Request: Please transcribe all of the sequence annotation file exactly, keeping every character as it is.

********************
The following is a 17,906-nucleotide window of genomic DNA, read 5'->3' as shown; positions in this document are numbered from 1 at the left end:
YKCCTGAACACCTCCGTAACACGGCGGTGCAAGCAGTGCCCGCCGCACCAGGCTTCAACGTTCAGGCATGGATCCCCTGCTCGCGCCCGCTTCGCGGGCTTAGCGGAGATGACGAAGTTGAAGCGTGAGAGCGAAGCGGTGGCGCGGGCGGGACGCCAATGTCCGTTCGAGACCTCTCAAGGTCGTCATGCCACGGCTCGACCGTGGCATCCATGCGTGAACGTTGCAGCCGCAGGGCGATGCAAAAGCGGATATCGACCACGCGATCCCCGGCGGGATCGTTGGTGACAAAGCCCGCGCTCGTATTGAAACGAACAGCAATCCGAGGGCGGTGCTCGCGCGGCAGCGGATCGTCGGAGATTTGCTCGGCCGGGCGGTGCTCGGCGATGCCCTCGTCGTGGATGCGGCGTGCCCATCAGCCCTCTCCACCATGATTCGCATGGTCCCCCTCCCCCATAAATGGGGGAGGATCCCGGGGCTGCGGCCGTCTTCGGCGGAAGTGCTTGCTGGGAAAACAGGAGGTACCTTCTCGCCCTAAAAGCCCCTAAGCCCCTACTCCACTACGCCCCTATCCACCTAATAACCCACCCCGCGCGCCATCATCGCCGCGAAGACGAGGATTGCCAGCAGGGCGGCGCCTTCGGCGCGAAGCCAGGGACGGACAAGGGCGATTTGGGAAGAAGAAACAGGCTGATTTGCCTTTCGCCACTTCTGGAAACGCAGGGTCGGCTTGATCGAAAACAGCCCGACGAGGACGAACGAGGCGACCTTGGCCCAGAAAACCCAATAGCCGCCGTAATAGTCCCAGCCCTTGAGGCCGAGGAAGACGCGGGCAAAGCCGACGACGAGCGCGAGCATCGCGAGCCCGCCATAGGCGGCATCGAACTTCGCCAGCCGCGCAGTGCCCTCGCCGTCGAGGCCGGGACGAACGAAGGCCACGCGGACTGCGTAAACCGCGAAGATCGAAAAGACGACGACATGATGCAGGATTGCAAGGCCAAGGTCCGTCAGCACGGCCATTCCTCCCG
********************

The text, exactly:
The following is a 17,906-nucleotide window of genomic DNA, read 5'->3' as shown; positions in this document are numbered from 1 at the left end:
YKCCTGAACACCTCCGTAACACGGCGGTGCAAGCAGTGCCCGCCGCACCAGGCTTCAACGTTCAGGCATGGATCCCCTGCTCGCGCCCGCTTCGCGGGCTTAGCGGAGATGACGAAGTTGAAGCGTGAGAGCGAAGCGGTGGCGCGGGCGGGACGCCAATGTCCGTTCGAGACCTCTCAAGGTCGTCATGCCACGGCTCGACCGTGGCATCCATGCGTGAACGTTGCAGCCGCAGGGCGATGCAAAAGCGGATATCGACCACGCGATCCCCGGCGGGATCGTTGGTGACAAAGCCCGCGCTCGTATTGAAACGAACAGCAATCCGAGGGCGGTGCTCGCGCGGCAGCGGATCGTCGGAGATTTGCTCGGCCGGGCGGTGCTCGGCGATGCCCTCGTCGTGGATGCGGCGTGCCCATCAGCCCTCTCCACCATGATTCGCATGGTCCCCCTCCCCCATAAATGGGGGAGGATCCCGGGGCTGCGGCCGTCTTCGGCGGAAGTGCTTGCTGGGAAAACAGGAGGTACCTTCTCGCCCTAAAAGCCCCTAAGCCCCTACTCCACTACGCCCCTATCCACCTAATAACCCACCCCGCGCGCCATCATCGCCGCGAAGACGAGGATTGCCAGCAGGGCGGCGCCTTCGGCGCGAAGCCAGGGACGGACAAGGGCGATTTGGGAAGAAGAAACAGGCTGATTTGCCTTTCGCCACTTCTGGAAACGCAGGGTCGGCTTGATCGAAAACAGCCCGACGAGGACGAACGAGGCGACCTTGGCCCAGAAAACCCAATAGCCGCCGTAATAGTCCCAGCCCTTGAGGCCGAGGAAGACGCGGGCAAAGCCGACGACGAGCGCGAGCATCGCGAGCCCGCCATAGGCGGCATCGAACTTCGCCAGCCGCGCAGTGCCCTCGCCGTCGAGGCCGGGACGAACGAAGGCCACGCGGACTGCGTAAACCGCGAAGATCGAAAAGACGACGACATGATGCAGGATTGCAAGGCCAAGGTCCGTCAGCACGGCCATTCCTCCCG